A Reflection on the Line 3 March

By Amy Felegy

For a full recap of the Line 3 March and for next steps (including info on the upcoming Northern hearings), click here

Amassed below the steps of the Minnesota State Capitol, protesters’ cheers and cries echoed through St. Paul’s streets. Last Thursday, the Hold the Line March and Rally to Stop Line 3 brought people together from across the state to stand against Enbridge’s proposed pipeline. “Protect,” “Respect,” and “Honor” were among the bounty of words painted across bright signs, held by youth and adults alike. Throughout the night, one thing remained clear: their voices would not be silenced.

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Anne Jones was among the protesters gallantly making their way to the public hearing.

En route to the public hearing, marchers dutifully exalted the cause through music, chants, and a sense of forwardness. A small break in the crowd revealed a sixty-something year-old woman with a mellow smile on her face, basking in the surrounding voices- sounds she could only describe as “hope.” Anne Jones, a Minnesota native, is active in the climate movement now more than ever, but admits this wasn’t always the case.

“You know, I bet five years ago I didn’t even know we had pipelines running through Minnesota.” Now, Jones is a crusader against Line 3.

“Why would we risk our lakes; our woods; our rivers?” she says with a shaking head. “We need to be moving on to electric, solar, and wind.”

Others took a more emotive stance on the proposal. Standing several meters back from the crowd, a man leaned motionlessly against his bike, as still as the face he wore. Although Kurt Seaberg has attended climate rallies for years, most recently at Standing Rock, this particular pipeline proposal hits home the most. When asked for his story, a glimpse of heartache spread across his face. Quietly adjusting his bicycle, he looked up at the tribal flags twisting in the wind.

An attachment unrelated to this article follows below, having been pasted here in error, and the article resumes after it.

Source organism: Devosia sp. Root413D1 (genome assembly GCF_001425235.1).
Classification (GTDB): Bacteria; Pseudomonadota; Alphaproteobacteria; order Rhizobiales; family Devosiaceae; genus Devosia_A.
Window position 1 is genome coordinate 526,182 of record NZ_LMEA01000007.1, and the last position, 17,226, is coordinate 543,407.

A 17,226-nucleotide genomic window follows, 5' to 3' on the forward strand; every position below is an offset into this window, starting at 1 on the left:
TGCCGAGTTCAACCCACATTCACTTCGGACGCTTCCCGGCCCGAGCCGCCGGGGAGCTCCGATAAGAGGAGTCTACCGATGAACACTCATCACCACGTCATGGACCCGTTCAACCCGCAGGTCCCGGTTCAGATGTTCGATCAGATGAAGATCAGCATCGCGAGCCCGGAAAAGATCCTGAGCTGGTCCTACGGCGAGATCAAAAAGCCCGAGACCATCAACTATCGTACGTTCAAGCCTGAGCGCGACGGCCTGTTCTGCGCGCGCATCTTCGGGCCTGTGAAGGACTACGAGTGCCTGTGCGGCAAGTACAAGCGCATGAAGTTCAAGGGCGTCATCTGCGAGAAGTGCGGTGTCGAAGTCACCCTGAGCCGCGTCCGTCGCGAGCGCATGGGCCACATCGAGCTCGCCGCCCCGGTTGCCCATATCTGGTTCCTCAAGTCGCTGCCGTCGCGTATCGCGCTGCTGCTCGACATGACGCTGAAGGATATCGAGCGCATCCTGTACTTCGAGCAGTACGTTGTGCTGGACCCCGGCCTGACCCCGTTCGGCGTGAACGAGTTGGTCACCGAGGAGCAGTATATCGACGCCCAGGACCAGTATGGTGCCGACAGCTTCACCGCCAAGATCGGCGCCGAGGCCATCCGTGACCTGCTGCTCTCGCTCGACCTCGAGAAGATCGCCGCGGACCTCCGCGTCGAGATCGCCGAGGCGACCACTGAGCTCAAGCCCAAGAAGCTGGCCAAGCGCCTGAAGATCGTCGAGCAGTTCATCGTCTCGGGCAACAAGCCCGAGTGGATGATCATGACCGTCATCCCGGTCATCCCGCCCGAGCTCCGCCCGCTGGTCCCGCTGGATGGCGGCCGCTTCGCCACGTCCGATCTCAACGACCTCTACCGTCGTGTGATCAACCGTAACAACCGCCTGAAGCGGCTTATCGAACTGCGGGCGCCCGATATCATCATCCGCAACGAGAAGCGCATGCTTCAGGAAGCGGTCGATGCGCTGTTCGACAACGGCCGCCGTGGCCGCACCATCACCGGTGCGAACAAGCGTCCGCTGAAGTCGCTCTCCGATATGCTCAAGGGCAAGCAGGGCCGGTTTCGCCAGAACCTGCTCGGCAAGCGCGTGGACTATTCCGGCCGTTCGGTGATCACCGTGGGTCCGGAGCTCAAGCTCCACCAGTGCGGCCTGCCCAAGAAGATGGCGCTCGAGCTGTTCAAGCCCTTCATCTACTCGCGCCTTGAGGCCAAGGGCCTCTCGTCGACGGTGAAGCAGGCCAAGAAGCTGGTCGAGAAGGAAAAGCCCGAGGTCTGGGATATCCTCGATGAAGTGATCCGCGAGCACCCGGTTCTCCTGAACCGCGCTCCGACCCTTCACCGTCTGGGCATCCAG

“This is my home. I care about the water. I care about the future generations. And I think it’s inevitable it’s gonna change.” Seaberg took comfort in the numbers of youth attending the march and hearing, but still showed disappointment at the rate of concern.

“More and more people are starting to wake up, but we are fighting against a big enemy.”

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Kurt Seaberg observes the crowd gathering to begin the march.

 With impending news on the pipeline’s fate, Line 3 marchers are not ending the fight. Awaiting the judge’s recommendation in February and the final decision in April, protesters have some time to maintain the discussion. A strengthening crowd of activists continue to speak for climate justice, both in and out of public rallies. Seaberg is one of them. “This? This right here? It’s a beautiful place on Earth. And it’s worth saving.”